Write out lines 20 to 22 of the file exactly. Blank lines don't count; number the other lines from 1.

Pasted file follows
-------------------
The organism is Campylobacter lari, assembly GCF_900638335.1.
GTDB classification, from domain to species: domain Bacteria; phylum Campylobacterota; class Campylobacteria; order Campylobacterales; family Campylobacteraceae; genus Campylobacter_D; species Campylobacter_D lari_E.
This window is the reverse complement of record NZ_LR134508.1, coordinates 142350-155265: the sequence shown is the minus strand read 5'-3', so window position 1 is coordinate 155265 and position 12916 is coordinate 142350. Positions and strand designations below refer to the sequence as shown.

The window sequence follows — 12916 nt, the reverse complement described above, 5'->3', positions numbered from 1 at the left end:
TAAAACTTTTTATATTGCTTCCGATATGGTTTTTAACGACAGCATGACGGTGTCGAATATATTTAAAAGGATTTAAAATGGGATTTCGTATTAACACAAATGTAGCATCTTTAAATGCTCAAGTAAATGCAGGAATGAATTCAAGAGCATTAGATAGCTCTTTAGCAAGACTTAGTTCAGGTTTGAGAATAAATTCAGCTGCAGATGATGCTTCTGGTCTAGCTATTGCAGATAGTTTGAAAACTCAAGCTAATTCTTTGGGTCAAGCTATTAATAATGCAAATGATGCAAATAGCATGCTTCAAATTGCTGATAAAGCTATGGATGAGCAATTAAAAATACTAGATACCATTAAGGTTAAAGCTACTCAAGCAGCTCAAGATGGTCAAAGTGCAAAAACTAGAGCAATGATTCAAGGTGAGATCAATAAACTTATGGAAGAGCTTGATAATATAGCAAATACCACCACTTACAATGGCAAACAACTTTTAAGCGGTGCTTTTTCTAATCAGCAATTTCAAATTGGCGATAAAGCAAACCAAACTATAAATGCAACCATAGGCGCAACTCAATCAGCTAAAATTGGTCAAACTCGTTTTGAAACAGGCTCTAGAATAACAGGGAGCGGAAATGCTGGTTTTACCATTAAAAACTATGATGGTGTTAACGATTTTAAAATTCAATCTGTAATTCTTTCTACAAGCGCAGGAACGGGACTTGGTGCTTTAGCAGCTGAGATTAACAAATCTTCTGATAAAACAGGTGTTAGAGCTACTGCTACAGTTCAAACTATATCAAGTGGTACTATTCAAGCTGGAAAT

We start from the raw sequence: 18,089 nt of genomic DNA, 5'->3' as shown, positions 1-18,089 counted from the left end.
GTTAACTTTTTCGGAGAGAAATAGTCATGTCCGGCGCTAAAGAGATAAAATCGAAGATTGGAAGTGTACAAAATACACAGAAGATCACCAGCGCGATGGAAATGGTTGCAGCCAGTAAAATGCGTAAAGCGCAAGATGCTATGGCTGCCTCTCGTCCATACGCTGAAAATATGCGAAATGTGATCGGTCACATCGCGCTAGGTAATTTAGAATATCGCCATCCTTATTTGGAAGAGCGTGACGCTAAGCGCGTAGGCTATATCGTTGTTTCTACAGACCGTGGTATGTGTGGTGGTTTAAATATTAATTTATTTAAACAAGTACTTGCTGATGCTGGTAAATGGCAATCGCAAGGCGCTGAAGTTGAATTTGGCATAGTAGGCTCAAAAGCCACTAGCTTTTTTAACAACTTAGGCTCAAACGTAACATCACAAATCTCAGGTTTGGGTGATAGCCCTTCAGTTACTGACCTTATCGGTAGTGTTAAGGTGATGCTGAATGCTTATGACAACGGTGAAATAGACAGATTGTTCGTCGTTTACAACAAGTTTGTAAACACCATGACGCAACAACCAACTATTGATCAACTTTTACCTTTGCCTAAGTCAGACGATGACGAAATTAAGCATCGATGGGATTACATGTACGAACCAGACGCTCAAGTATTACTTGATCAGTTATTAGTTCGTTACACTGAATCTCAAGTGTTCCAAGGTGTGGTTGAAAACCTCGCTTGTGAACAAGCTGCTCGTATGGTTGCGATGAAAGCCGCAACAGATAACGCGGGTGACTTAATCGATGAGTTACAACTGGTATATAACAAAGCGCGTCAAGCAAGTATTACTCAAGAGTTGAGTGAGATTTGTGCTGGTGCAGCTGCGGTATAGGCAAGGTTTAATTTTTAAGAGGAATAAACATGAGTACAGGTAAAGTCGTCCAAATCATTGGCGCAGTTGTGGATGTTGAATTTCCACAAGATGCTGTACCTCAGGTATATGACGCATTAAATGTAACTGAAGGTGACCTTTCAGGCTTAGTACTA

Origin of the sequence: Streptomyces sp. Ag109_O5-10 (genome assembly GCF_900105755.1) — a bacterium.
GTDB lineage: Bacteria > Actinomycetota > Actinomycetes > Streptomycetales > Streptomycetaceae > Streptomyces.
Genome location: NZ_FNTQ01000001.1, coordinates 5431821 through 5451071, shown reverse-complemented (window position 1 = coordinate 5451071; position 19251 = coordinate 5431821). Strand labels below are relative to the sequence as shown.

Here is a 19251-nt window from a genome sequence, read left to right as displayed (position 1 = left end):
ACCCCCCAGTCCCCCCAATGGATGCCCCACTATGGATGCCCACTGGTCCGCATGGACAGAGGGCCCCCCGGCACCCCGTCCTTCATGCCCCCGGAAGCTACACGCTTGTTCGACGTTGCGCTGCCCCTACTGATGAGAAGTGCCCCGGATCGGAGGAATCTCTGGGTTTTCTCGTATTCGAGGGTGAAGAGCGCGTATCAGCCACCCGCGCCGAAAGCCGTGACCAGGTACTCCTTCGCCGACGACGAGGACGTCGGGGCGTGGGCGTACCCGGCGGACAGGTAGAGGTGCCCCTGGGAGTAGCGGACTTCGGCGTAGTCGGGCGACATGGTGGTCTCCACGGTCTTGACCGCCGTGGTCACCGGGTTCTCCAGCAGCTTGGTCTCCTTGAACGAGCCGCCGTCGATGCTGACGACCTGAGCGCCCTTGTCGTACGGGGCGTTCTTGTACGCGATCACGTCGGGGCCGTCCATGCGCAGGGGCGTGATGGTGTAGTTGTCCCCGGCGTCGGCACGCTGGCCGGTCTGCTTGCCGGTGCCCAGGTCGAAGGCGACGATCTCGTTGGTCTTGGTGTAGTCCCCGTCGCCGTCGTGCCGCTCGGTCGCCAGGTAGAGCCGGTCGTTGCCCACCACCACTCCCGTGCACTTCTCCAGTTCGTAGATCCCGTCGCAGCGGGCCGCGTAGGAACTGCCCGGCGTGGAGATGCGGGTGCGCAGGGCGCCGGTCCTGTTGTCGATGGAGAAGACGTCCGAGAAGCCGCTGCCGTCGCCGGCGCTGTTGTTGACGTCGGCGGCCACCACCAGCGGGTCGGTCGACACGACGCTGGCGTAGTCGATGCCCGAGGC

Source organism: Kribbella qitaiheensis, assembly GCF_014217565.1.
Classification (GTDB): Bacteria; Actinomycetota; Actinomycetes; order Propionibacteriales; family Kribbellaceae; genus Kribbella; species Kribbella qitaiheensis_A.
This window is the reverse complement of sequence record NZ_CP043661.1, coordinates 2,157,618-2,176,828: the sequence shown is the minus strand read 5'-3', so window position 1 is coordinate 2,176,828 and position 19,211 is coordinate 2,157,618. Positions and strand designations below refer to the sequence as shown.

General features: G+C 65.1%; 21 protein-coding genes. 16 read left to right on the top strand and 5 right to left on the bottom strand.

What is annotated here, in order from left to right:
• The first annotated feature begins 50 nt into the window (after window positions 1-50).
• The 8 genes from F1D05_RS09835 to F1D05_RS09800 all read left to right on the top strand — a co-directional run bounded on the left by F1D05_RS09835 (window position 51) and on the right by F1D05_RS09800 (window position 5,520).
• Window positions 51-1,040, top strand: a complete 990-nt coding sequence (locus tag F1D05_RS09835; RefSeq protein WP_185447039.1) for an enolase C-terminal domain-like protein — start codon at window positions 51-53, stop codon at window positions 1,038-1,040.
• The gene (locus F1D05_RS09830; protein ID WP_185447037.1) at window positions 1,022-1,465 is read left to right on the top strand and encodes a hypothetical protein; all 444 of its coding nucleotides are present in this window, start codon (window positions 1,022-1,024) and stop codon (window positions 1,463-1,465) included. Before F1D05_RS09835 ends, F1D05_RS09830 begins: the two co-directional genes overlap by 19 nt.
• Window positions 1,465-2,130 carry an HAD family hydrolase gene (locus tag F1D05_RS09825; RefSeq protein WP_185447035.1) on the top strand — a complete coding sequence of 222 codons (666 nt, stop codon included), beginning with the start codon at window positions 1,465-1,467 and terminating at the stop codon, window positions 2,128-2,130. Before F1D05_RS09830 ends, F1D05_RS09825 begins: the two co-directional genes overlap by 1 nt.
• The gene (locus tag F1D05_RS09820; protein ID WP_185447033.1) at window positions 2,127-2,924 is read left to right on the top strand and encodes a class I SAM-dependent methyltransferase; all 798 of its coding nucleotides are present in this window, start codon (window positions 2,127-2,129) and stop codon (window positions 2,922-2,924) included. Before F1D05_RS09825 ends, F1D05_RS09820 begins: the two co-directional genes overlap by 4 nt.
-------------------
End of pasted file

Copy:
• Window positions 51-1,040, top strand: a complete 990-nt coding sequence (locus tag F1D05_RS09835; RefSeq protein WP_185447039.1) for an enolase C-terminal domain-like protein — start codon at window positions 51-53, stop codon at window positions 1,038-1,040.
• The gene (locus F1D05_RS09830; protein ID WP_185447037.1) at window positions 1,022-1,465 is read left to right on the top strand and encodes a hypothetical protein; all 444 of its coding nucleotides are present in this window, start codon (window positions 1,022-1,024) and stop codon (window positions 1,463-1,465) included. Before F1D05_RS09835 ends, F1D05_RS09830 begins: the two co-directional genes overlap by 19 nt.
• Window positions 1,465-2,130 carry an HAD family hydrolase gene (locus tag F1D05_RS09825; RefSeq protein WP_185447035.1) on the top strand — a complete coding sequence of 222 codons (666 nt, stop codon included), beginning with the start codon at window positions 1,465-1,467 and terminating at the stop codon, window positions 2,128-2,130. Before F1D05_RS09830 ends, F1D05_RS09825 begins: the two co-directional genes overlap by 1 nt.